As electors in all 50 U.S. states and the District of Columbia vote to formally certify Joe Biden as the next president of the United States, a number of celestial events are expected to occur in skies around the world.
In particular, it was reported in Forbes that U.S. President Donald Trump’s first and only term was expected to end on the same day that a comet, a meteor shower and a total eclipse of the sun would occur. The idea took off on the internet when social media users on both sides of the political aisle made jabs at the serendipitous timing.
Watching @Timcast tonight
Geminid Meteor shower
December 21st- The
“Great Conjuction of 2020” when Jupiter and Saturn appear to merge and form the Christmas Star
— ΣGΛП (@EganFerg) December 12, 2020
While there is some truth to this claim, there are important nuances worth noting. Namely, Trump’s presidency does not technically end on Dec. 14, 2020. And while these sky events are expected to coincide with the electoral college vote in parts of the world, it is unlikely that U.S. viewers will be able to capture a glimpse of all three.
The Transfer of Power From Trump to Biden
According to a report compiled by the National Archives and Records Administration (NARA) outlining the 2020 presidential election and its requirements under the U.S. Constitution and Code, Dec. 14 does not officially mark the transition of power from Trump to Biden.
Rather, Dec. 14 marks the day electors will hold meetings in their respective states to vote for the president and vice president, after which they will seal Certificates of Votes to the Office of the Federal Register and Congress. Following the electoral vote on Dec. 14, the governors of each state are required to certify the election results and send them to Congress, with a deadline of Dec. 23.
On Jan. 6, 2021, Congress will meet to count the electoral votes — a winner must have at least 270 — and officially announce the newly elected president and vice president of the United States.
At noon on Jan. 20, 2021, Biden, the president-elect, and Harris, the vice-president-elect, are expected to be sworn into office.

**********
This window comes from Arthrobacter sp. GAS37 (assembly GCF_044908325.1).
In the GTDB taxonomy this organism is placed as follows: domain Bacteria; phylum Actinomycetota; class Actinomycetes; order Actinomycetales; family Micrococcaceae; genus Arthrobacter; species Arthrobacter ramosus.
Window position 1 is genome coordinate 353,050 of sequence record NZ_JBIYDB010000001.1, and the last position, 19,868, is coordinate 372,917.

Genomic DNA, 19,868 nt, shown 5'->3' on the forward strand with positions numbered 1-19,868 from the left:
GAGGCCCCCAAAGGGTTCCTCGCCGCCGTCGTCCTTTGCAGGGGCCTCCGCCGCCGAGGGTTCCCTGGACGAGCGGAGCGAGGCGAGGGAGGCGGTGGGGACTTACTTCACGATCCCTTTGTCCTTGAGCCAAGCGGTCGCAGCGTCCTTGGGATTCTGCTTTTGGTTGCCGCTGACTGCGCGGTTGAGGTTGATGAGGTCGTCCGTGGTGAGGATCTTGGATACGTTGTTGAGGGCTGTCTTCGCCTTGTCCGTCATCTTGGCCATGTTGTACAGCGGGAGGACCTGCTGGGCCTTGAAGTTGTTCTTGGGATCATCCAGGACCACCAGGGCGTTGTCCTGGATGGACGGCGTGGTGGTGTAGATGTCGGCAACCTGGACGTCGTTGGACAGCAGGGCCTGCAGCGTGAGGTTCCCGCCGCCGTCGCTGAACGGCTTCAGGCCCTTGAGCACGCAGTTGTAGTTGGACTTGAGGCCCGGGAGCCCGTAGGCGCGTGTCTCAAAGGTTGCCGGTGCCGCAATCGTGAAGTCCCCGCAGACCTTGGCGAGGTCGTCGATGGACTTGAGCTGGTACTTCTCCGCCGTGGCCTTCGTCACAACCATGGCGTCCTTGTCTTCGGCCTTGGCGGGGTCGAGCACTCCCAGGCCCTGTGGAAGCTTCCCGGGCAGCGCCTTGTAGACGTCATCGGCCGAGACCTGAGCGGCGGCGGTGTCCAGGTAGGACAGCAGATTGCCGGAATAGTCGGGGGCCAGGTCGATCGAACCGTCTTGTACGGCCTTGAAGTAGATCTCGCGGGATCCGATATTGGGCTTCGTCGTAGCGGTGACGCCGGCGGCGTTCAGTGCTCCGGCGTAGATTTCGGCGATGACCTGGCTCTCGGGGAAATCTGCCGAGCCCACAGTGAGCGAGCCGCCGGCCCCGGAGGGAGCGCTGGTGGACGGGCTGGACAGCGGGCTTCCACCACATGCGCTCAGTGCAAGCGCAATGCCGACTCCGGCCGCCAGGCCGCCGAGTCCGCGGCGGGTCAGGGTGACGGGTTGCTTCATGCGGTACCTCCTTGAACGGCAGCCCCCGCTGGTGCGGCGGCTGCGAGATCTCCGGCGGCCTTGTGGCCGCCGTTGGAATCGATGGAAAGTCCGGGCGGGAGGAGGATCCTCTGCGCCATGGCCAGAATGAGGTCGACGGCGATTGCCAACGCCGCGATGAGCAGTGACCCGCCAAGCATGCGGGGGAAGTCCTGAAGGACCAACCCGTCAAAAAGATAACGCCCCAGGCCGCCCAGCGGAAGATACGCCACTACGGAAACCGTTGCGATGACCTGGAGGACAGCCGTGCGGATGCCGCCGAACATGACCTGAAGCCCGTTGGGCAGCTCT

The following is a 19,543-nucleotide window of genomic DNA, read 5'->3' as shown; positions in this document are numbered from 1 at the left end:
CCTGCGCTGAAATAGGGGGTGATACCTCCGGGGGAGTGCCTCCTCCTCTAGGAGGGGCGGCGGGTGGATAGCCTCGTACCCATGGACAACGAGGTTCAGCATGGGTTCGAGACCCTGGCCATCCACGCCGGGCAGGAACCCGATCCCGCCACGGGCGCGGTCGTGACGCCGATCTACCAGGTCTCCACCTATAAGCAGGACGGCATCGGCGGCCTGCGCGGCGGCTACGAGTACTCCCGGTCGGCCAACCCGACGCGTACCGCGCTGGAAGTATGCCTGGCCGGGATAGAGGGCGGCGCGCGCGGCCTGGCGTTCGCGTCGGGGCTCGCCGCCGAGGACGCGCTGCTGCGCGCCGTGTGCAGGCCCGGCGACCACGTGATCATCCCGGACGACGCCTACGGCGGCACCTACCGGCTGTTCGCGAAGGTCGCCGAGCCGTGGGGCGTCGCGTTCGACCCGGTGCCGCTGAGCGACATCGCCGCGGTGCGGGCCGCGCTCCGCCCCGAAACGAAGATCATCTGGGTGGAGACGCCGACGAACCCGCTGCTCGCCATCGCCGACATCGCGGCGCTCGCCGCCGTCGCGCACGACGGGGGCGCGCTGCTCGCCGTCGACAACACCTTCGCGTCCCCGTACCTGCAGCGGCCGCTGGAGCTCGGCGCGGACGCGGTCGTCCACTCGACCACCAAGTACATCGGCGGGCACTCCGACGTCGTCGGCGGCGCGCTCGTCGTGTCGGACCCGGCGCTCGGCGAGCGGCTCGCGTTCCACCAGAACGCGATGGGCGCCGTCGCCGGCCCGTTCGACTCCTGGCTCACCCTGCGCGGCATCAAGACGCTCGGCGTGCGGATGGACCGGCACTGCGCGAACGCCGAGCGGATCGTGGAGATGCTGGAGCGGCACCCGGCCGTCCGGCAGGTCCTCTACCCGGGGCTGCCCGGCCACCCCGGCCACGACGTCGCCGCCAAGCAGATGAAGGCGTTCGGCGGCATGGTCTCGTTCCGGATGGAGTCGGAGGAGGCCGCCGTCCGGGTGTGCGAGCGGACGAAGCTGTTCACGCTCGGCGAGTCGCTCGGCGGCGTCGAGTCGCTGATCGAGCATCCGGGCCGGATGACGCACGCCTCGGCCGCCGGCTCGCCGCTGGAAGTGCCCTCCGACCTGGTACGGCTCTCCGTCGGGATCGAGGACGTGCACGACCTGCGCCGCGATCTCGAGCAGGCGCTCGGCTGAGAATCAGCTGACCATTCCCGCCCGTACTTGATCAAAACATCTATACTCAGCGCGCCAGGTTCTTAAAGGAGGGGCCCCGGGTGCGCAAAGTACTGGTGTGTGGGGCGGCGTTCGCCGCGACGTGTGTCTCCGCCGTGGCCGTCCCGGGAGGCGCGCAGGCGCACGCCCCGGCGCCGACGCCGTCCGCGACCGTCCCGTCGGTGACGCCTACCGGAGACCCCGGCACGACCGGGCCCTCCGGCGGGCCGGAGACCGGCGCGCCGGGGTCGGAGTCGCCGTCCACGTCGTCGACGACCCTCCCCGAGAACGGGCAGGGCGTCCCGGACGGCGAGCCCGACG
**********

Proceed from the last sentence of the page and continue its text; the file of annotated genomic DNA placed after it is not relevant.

Three “Rare” Sky Events
The Forbes article referred to the Dec. 14 sky events as “rare,” which is only partly true. With an annual peak in mid-December, the Geminids meteor shower is considered one of the best and most reliable such displays, according to NASA. In 2020, the Geminids are active between Dec. 4 and 17 with an estimated 120 meteors seen each hour under perfect conditions. Because these showers are visible around the planet, skygazers can expect to see their bright, yellowish colors dashing through the sky beginning around 9 or 10 p.m. local time and lasting until dawn.
A second event mentioned in the article is the appearance of Comet C/2020 S3, also known as Erasmus, a comet discovered by astronomer Nicolas Erasmus in September 2020. Erasmus had a high elevation from mid-October to mid-November, which would have been the best time to view the comet. However, it lost elevation into mid-December, making it difficult to see, according to the space and astronomy news site Universe Today. The comet does reach its closest point to the sun on Dec. 14, a phenomenon known as perihelion, and is considered visible around the world until the early morning hours of Dec. 15. So, while there is a chance that sky-watchers might catch a glimpse of Erasmus, those chances are slim.
Finally, the last solar eclipse of 2020 does, in fact, occur on Dec. 14, but it is only visible in its entirety in select parts of Chile and Argentina in the afternoon. Partial phases can also be seen in parts of southern South America, southwestern Africa, and Antarctica — weather permitting.
A solar eclipse happens during the daytime and takes place when the moon passes directly between the sun and Earth, blocking the light of the sun. Solar eclipses are relatively uncommon, but they’re not rare. According to NASA, a solar eclipse occurs once every 18 months in a specific region and lasts for just a few minutes. The next total solar eclipse will occur on Dec. 4, 2021, but you’ll have to travel to Antarctica to view it.